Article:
COVID-19 Impact on Violence Against Women: WHO/George Mason Urge Governments and Healthcare Providers to Apply Lessons from Past Humanitarian Crises, Make More Resources Available
May 12, 2020 / by Danielle Hawkins
While data are still scant, experts who have studied the impact of humanitarian crises such as conflicts and natural disasters on violence against women are already seeing an alarming increase in calls to helplines for violence against women during the COVID-19 pandemic. They urge governments and health workers to apply lessons learned from such humanitarian crises to help those currently experiencing violence.
Dr. Jhumka Gupta, an expert in intimate partner violence at the College of Health and Human Services of George Mason University is a co-author with colleagues at the World Health Organization on the editorial published May 7 in The BMJ.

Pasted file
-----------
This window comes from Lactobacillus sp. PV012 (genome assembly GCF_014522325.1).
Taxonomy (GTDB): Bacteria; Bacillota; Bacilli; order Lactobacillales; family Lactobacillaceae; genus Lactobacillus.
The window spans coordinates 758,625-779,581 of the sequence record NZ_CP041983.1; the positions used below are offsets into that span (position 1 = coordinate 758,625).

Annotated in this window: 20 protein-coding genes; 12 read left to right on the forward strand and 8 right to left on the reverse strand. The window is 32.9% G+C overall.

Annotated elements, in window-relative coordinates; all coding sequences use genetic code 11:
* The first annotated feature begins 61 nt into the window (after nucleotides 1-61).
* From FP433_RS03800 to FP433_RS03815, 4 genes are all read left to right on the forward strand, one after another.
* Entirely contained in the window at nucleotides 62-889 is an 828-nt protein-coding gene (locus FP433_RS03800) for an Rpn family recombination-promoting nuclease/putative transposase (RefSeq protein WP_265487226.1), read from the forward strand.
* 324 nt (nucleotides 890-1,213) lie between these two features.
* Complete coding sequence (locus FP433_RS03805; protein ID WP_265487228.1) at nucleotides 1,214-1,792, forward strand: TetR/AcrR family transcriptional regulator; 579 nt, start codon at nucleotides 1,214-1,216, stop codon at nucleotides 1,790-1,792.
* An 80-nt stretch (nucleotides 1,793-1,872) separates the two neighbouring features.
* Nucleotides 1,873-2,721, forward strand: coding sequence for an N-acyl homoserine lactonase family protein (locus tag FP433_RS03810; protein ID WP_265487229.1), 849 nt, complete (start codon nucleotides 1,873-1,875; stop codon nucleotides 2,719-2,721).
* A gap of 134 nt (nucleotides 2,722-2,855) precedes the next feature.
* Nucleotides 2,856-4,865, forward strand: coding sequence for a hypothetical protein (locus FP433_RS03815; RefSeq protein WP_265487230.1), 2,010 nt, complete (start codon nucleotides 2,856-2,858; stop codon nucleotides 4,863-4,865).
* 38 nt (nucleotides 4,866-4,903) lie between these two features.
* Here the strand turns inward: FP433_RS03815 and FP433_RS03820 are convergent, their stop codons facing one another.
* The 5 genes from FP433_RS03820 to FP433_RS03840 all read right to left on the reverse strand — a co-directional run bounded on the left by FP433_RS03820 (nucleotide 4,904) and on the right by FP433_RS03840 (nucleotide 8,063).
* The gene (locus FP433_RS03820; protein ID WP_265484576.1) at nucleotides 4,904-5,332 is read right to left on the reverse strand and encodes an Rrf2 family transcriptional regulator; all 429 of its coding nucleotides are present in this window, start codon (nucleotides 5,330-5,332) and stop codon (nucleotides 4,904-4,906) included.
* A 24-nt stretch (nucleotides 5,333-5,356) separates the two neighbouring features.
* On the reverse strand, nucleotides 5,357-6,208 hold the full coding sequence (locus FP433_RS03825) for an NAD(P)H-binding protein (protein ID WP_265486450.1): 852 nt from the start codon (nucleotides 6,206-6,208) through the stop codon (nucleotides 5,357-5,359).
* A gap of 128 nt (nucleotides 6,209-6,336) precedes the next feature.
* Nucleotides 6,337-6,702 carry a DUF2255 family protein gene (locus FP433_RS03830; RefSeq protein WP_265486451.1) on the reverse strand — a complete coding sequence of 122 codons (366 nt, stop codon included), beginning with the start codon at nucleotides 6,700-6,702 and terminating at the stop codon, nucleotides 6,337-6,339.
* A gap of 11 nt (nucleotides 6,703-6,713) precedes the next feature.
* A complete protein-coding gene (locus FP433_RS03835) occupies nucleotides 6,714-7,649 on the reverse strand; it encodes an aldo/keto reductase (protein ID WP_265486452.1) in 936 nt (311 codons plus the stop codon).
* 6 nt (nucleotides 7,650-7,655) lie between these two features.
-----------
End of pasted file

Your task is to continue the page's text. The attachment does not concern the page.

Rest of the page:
“The failure to learn lessons from past epidemic outbreaks about gender-related impacts cannot be repeated,” the authors caution. “As the global health community grapples with how best to stem the spread of COVID-19, the ongoing epidemic of violence against women cannot be ignored.”
The authors define three ways COVID-19 can impact violence against women: (1) increased household stress, (2) disruption of social and protective networks, and (3) fewer opportunities for victims of violence to access health services.
The article identifies resources including guidance for strengthening health systems for those experiencing violence, protocols for working with survivors, including in a humanitarian settings, and training resources for health care providers. The use of mHealth and telehealth should also consider the safety of women experiencing violence.
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